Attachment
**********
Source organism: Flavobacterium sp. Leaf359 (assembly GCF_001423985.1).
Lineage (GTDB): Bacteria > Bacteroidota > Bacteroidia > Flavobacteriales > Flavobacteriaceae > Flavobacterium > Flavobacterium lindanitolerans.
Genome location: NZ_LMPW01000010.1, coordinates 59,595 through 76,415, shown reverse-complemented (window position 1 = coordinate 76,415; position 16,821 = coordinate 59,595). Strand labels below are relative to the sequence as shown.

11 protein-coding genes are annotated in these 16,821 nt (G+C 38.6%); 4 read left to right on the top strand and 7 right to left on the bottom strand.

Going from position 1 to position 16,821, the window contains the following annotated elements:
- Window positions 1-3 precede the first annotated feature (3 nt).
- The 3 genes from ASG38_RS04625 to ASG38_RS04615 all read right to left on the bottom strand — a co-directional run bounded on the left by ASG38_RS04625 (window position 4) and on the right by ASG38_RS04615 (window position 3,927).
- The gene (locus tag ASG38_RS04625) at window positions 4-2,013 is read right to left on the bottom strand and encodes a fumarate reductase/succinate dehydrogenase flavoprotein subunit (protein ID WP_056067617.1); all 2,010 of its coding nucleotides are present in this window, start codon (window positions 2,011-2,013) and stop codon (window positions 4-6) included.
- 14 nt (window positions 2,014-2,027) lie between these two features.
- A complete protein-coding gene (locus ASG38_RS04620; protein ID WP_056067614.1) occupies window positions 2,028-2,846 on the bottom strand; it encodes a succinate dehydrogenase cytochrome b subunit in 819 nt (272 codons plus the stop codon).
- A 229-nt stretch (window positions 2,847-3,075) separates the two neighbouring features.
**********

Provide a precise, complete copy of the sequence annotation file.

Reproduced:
Source organism: Flavobacterium sp. Leaf359 (assembly GCF_001423985.1).
Lineage (GTDB): Bacteria > Bacteroidota > Bacteroidia > Flavobacteriales > Flavobacteriaceae > Flavobacterium > Flavobacterium lindanitolerans.
Genome location: NZ_LMPW01000010.1, coordinates 59,595 through 76,415, shown reverse-complemented (window position 1 = coordinate 76,415; position 16,821 = coordinate 59,595). Strand labels below are relative to the sequence as shown.

11 protein-coding genes are annotated in these 16,821 nt (G+C 38.6%); 4 read left to right on the top strand and 7 right to left on the bottom strand.

Going from position 1 to position 16,821, the window contains the following annotated elements:
- Window positions 1-3 precede the first annotated feature (3 nt).
- The 3 genes from ASG38_RS04625 to ASG38_RS04615 all read right to left on the bottom strand — a co-directional run bounded on the left by ASG38_RS04625 (window position 4) and on the right by ASG38_RS04615 (window position 3,927).
- The gene (locus tag ASG38_RS04625) at window positions 4-2,013 is read right to left on the bottom strand and encodes a fumarate reductase/succinate dehydrogenase flavoprotein subunit (protein ID WP_056067617.1); all 2,010 of its coding nucleotides are present in this window, start codon (window positions 2,011-2,013) and stop codon (window positions 4-6) included.
- 14 nt (window positions 2,014-2,027) lie between these two features.
- A complete protein-coding gene (locus ASG38_RS04620; protein ID WP_056067614.1) occupies window positions 2,028-2,846 on the bottom strand; it encodes a succinate dehydrogenase cytochrome b subunit in 819 nt (272 codons plus the stop codon).
- A 229-nt stretch (window positions 2,847-3,075) separates the two neighbouring features.